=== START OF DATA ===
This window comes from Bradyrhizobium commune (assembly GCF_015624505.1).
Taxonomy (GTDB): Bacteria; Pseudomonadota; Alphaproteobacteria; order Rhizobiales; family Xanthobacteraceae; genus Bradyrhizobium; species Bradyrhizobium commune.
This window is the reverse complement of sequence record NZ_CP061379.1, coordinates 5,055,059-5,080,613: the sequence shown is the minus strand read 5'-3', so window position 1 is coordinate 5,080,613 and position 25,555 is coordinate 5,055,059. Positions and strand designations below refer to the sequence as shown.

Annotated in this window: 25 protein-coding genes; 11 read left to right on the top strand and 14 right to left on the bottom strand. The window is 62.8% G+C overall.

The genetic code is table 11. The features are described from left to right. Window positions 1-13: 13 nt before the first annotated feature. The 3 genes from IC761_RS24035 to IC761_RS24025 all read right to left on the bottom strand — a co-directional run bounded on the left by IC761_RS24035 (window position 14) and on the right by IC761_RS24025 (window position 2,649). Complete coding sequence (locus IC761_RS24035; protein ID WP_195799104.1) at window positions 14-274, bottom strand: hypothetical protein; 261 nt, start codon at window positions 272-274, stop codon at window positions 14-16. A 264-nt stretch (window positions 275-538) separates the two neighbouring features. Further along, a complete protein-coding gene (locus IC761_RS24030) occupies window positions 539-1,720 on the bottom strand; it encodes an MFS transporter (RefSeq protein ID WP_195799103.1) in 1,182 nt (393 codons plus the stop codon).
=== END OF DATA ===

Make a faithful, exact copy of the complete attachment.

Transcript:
This window comes from Bradyrhizobium commune (assembly GCF_015624505.1).
Taxonomy (GTDB): Bacteria; Pseudomonadota; Alphaproteobacteria; order Rhizobiales; family Xanthobacteraceae; genus Bradyrhizobium; species Bradyrhizobium commune.
This window is the reverse complement of sequence record NZ_CP061379.1, coordinates 5,055,059-5,080,613: the sequence shown is the minus strand read 5'-3', so window position 1 is coordinate 5,080,613 and position 25,555 is coordinate 5,055,059. Positions and strand designations below refer to the sequence as shown.

Annotated in this window: 25 protein-coding genes; 11 read left to right on the top strand and 14 right to left on the bottom strand. The window is 62.8% G+C overall.

The genetic code is table 11. The features are described from left to right. Window positions 1-13: 13 nt before the first annotated feature. The 3 genes from IC761_RS24035 to IC761_RS24025 all read right to left on the bottom strand — a co-directional run bounded on the left by IC761_RS24035 (window position 14) and on the right by IC761_RS24025 (window position 2,649). Complete coding sequence (locus IC761_RS24035; protein ID WP_195799104.1) at window positions 14-274, bottom strand: hypothetical protein; 261 nt, start codon at window positions 272-274, stop codon at window positions 14-16. A 264-nt stretch (window positions 275-538) separates the two neighbouring features. Further along, a complete protein-coding gene (locus IC761_RS24030) occupies window positions 539-1,720 on the bottom strand; it encodes an MFS transporter (RefSeq protein ID WP_195799103.1) in 1,182 nt (393 codons plus the stop codon).